“David Murphy, a British accountant and tax activist, says there's still another possibility,” she continued. “The new business-friendly tax policies pushed by George Osborne, the UK's equivalent of US Treasury Secretary Jack Lew, also allow companies to pay no taxes on dividends shared between different units within the same firm. Murphy imagines it's possible, as a result, for Starbucks to turn royalty income from other European units into dividends that could be passed to the UK subsidiary, entirely untaxed.”
SEC’s information technology at risk of hacking: report
In another report from the GAO, it found that the US Securities and Exchange Commission (SEC) has failed to protect its data network against possible breaches, to encrypt highly sensitive information, or to use strong enough passwords, Sarah N. Lynch of Reuters reported yesterday.
In addition to the cybersecurity failings, even the physical security in place to protect SEC data and equipment from being accessed or stolen is lax, according to the 25-page report, with workstations located in an area open to all agency staff.
The report comes just two days after the SEC issued a nine-page blueprint that put Wall Street firms on notice that they should brace themselves for some tough questions from agency examiners about their cybersecurity policies and practices, Lynch noted.
“Information security control weaknesses in a key financial system's production environment may jeopardize the confidentiality, integrity, and availability of information residing in and processed by the system," the GAO wrote, according to the article. “Cumulatively, these weaknesses decreased assurance regarding the reliability of the data processed by the key financial system and increased the risk that unauthorized individuals could gain access to critical hardware or software.”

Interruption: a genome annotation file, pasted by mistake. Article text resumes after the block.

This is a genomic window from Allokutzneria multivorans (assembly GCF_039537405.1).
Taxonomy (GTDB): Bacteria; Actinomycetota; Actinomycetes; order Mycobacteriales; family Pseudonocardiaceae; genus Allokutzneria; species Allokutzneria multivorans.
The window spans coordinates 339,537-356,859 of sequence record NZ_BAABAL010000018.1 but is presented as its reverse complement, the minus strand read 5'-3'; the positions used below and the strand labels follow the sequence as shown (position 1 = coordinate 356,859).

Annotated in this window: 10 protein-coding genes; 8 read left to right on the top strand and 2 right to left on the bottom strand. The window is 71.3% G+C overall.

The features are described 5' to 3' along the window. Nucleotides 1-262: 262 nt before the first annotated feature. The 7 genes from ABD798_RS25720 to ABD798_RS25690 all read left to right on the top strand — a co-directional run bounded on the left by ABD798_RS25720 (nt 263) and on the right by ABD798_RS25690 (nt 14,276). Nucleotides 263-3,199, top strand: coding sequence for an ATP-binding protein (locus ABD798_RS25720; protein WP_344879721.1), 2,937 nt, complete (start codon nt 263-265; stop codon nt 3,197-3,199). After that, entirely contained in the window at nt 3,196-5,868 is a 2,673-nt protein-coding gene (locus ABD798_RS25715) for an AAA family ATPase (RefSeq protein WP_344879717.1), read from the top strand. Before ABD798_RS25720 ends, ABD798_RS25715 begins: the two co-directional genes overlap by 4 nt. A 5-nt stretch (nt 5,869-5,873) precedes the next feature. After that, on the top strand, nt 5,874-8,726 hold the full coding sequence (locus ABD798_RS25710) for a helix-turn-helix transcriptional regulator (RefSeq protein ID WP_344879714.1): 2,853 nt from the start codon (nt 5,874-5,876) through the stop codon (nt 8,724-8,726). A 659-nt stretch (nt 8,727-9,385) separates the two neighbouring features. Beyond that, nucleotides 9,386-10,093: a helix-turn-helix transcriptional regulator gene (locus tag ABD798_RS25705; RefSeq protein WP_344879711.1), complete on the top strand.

Some of the weaknesses identified by the GAO stem from the SEC's ineffective oversight over a contractor who was tasked with migrating the agency's system to a new production environment, the report said.
If Congress lets firms expense investments, it should take away their interest deduction
Congressional tax writers seem increasingly interested in allowing firms to rapidly write off the cost of their capital investments. Especially in the House, lawmakers would allow small businesses to expense the full cost of their investments in the year they are acquired, and let larger firms heavily front-load tax depreciation for their capital purchases.
While he finds some logic to this idea, Howard Gleckman, Resident Fellow at the Urban Institute and editor of TaxVox, the Tax Policy Center blog, wrote yesterday that in a well-designed consumption levy, expensing comes with an important trade-off: Firms lose their ability to deduct interest costs associated with those purchases.
“Unsurprisingly, none of the supporters of expensing or rapid depreciation has suggested this. But they should,” he added.
The bonus depreciation provision has been in and out of the tax code for more than a decade, Gleckman noted. Though businesses are currently awash in cash, many are pushing hard to make the generous depreciation rules permanent or, at the very least, bring them back for a few more years.
“But combining expensing or even very generous multiyear depreciation with an interest deduction allows firms to exploit tax preferences with borrowed money,” he wrote. “ It creates a classic tax arbitrage. If expensing and bonus depreciation are going to be made permanent, Congress should limit the interest expense deduction too.”
19 vintage Easter bunny photos that will make your skin crawl
Buzzfeed definitely saved the best for last – the No. 19 bunny WILL haunt your dreams.